What do chemical engineers do?
Chemical, process and biochemical engineers are involved in the design, modification and operation of processes to produce the things we rely on everyday - chocolate, petrol, cosmetics, electricity, cars, aspirin, the list is endless...
Due to the transferable skills chemical engineers learn at university, they're employed across a huge range of sectors including energy, healthcare, food, water and many more. For details of the major employers of chemical engineers listed by industry visit our employers page.
Chemical engineers often work in multi-disciplinary teams with mechanical, electrical and other types of engineer as projects benefit from different perspectives and areas of expertise. They need to make decisions concerning:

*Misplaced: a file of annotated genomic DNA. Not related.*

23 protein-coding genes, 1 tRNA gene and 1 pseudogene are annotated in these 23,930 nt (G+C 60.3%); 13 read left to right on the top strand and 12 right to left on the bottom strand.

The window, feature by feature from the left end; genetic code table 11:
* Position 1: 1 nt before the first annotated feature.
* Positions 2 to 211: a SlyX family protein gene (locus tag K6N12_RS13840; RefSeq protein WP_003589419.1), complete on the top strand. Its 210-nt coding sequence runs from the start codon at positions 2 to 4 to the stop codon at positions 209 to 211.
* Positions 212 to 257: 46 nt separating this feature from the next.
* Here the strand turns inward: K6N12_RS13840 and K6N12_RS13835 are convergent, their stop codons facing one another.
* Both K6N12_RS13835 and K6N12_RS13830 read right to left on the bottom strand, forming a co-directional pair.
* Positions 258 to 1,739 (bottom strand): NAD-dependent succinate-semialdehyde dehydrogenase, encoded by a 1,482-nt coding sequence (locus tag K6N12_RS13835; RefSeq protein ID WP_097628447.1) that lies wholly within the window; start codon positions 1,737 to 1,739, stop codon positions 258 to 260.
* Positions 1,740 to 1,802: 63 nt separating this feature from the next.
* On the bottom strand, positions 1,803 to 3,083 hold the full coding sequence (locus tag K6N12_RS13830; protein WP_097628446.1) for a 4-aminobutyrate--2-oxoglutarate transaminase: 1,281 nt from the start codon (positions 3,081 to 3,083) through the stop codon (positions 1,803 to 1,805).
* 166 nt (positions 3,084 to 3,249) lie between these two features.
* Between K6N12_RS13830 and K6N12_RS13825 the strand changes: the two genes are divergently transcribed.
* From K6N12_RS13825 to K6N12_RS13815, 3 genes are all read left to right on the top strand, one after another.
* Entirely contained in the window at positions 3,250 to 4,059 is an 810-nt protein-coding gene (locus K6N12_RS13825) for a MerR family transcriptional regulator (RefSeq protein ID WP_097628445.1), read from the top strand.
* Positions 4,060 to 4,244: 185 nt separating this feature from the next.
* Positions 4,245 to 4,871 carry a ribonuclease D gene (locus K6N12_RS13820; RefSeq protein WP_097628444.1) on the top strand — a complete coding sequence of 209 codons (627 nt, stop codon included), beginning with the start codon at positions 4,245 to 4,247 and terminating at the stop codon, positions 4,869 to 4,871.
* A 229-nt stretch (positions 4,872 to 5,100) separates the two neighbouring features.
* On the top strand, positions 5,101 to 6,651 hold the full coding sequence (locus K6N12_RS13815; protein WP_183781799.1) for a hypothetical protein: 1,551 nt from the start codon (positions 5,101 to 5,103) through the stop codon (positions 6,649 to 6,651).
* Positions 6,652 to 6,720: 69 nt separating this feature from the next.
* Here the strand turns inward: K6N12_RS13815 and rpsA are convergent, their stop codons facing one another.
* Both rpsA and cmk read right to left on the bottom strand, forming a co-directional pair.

- which reaction pathway should be used to make the product?
- how to purify the desired product
- how to control the process and ensure it's safe
- how to make the process cost effective
- what should be done with any by-products formed?
- how to reduce the amounts of unwanted by-products
- what to do with unreacted raw materials
- how to recycle energy within the process
For examples of the types of jobs available to chemical engineers, visit the job roles page.
Case studies of real-life chemical engineers
Ten reasons to become a chemical engineer
Common misconceptions about chemical engineers
Ten differences between chemistry and chemical engineering